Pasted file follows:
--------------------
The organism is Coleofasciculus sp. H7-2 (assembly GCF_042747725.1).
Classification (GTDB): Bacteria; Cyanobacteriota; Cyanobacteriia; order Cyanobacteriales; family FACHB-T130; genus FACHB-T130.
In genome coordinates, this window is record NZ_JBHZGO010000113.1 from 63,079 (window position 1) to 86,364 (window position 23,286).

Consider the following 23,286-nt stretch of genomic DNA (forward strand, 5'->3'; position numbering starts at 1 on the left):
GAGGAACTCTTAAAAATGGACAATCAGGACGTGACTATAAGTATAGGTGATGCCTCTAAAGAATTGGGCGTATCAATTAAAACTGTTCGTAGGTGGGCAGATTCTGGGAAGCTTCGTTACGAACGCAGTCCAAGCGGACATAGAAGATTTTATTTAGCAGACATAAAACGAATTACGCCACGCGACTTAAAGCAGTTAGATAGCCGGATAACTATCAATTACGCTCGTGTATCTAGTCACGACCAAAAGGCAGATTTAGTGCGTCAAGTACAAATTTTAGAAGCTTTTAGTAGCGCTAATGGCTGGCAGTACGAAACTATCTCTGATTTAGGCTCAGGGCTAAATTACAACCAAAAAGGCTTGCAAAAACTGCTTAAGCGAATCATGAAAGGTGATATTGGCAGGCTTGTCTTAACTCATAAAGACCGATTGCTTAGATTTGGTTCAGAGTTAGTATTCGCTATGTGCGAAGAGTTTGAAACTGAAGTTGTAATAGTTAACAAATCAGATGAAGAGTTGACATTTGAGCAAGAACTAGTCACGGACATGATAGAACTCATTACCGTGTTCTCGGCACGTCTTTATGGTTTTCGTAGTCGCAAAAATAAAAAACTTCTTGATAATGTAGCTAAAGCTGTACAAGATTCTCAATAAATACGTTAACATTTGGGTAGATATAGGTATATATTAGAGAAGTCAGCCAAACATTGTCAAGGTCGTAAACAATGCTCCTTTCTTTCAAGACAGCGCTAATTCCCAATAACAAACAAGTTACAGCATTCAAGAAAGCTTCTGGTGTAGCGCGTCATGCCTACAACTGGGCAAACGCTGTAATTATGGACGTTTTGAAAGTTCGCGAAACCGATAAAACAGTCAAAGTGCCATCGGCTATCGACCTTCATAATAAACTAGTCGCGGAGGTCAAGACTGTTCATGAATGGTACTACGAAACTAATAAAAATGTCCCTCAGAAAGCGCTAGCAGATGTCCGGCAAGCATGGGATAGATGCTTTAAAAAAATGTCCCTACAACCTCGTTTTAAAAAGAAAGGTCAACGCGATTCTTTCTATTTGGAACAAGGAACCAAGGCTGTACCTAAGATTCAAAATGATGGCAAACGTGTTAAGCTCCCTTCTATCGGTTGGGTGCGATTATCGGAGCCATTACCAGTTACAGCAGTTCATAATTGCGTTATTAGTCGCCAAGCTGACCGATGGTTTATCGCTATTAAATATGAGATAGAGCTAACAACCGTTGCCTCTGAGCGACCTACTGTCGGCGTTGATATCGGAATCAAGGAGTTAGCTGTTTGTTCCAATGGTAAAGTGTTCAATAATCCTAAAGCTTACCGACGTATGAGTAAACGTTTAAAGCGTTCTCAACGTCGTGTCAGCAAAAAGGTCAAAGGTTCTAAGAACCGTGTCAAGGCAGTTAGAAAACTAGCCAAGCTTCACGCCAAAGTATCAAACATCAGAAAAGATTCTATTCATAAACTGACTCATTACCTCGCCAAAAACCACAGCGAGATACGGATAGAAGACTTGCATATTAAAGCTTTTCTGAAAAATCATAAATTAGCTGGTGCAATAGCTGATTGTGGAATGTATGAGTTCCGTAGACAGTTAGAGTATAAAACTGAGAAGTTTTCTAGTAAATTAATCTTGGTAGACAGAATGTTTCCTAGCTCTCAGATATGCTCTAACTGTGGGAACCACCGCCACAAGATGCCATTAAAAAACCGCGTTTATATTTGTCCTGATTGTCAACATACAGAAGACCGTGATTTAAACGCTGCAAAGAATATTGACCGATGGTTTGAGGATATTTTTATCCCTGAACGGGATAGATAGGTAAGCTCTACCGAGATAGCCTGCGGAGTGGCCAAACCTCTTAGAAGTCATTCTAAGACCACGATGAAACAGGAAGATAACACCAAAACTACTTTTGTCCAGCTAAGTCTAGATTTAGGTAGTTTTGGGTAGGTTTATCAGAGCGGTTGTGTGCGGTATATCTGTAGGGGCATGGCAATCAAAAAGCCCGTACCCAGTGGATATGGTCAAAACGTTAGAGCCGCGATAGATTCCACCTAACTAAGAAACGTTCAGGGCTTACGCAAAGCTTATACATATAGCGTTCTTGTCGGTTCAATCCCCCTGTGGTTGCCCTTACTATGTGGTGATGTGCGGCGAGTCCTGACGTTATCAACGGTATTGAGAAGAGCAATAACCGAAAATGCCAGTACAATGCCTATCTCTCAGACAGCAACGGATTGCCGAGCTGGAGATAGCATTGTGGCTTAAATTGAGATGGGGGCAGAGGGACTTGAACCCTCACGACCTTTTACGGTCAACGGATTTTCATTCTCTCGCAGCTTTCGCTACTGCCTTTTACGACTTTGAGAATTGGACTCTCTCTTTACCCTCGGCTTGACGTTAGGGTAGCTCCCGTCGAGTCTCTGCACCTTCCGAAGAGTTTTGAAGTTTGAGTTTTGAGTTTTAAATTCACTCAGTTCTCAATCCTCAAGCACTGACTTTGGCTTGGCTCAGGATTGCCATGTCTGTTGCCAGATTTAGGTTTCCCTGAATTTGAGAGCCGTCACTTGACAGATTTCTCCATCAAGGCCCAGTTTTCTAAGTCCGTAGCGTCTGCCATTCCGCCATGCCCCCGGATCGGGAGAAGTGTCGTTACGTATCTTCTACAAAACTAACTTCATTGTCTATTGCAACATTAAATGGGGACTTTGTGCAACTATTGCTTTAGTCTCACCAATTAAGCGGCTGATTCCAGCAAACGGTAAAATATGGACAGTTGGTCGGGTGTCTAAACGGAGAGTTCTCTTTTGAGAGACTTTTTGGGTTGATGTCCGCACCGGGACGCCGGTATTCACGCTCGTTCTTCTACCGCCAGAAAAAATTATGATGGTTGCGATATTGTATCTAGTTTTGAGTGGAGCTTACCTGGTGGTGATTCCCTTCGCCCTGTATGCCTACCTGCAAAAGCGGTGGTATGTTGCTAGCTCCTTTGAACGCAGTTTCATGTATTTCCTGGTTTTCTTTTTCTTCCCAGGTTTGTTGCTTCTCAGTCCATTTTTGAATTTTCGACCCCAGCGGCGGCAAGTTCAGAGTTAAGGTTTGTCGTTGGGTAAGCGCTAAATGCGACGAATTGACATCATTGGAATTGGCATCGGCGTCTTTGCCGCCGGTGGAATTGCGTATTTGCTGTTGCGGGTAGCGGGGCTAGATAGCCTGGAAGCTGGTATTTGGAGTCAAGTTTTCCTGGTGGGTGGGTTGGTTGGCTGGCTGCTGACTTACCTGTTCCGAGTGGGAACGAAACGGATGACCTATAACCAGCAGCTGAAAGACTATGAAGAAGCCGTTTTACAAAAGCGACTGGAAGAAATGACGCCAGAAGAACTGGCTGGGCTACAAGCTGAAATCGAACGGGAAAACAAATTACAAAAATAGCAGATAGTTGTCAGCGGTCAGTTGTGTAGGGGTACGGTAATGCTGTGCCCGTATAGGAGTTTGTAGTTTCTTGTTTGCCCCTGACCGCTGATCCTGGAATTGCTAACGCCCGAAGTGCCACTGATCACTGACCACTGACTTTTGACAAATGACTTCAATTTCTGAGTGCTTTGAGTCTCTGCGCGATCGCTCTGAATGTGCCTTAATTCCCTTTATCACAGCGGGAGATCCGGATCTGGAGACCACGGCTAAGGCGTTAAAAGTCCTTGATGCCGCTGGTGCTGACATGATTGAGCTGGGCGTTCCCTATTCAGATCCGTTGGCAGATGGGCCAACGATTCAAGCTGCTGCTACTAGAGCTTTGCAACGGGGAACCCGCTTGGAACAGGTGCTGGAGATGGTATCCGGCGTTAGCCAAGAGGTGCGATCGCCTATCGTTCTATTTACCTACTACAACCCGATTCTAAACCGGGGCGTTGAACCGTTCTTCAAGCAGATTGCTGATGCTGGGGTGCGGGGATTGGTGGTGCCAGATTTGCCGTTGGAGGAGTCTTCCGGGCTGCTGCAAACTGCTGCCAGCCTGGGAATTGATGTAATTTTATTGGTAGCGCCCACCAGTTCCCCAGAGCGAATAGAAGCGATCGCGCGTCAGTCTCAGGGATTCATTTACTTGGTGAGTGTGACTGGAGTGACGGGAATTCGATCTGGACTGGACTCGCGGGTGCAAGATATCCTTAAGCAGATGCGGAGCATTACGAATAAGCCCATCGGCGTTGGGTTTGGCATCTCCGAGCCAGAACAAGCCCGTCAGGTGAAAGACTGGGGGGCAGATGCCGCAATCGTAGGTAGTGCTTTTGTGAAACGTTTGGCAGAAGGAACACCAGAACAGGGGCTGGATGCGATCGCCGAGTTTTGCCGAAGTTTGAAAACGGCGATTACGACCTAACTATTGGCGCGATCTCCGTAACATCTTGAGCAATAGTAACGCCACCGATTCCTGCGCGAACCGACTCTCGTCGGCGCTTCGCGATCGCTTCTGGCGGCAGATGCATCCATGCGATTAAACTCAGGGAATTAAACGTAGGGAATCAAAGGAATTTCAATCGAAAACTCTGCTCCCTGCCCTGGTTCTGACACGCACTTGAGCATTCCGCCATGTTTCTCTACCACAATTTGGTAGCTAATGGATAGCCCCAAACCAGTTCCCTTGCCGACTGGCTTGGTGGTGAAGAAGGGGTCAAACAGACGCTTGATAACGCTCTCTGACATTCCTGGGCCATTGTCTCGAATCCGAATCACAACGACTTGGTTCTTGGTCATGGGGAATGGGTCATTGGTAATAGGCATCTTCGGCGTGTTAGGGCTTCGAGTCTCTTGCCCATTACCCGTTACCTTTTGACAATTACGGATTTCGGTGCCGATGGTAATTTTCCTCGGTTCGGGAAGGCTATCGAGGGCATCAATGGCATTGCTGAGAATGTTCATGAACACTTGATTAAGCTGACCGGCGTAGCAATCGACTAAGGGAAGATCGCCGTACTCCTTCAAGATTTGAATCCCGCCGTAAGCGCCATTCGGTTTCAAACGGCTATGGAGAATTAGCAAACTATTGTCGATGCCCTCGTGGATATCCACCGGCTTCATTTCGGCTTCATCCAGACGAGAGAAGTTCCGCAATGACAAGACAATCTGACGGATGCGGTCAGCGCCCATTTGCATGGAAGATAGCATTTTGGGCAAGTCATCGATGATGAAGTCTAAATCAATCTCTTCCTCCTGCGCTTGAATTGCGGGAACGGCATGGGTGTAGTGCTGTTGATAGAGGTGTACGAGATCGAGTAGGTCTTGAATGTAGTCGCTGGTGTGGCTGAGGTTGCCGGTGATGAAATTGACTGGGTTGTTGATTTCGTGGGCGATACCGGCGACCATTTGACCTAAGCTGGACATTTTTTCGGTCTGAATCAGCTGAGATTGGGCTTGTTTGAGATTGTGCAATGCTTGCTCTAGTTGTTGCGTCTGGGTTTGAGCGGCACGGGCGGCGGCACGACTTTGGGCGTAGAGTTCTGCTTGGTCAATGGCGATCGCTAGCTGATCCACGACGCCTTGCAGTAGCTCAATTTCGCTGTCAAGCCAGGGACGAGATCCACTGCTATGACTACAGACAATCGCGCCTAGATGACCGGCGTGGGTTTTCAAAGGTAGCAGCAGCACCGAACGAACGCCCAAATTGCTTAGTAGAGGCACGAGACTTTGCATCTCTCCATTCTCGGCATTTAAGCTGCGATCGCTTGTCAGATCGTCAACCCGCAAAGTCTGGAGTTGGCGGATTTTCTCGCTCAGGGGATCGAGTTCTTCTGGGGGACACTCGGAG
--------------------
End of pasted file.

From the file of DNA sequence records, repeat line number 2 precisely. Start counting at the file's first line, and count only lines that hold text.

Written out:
Classification (GTDB): Bacteria; Cyanobacteriota; Cyanobacteriia; order Cyanobacteriales; family FACHB-T130; genus FACHB-T130.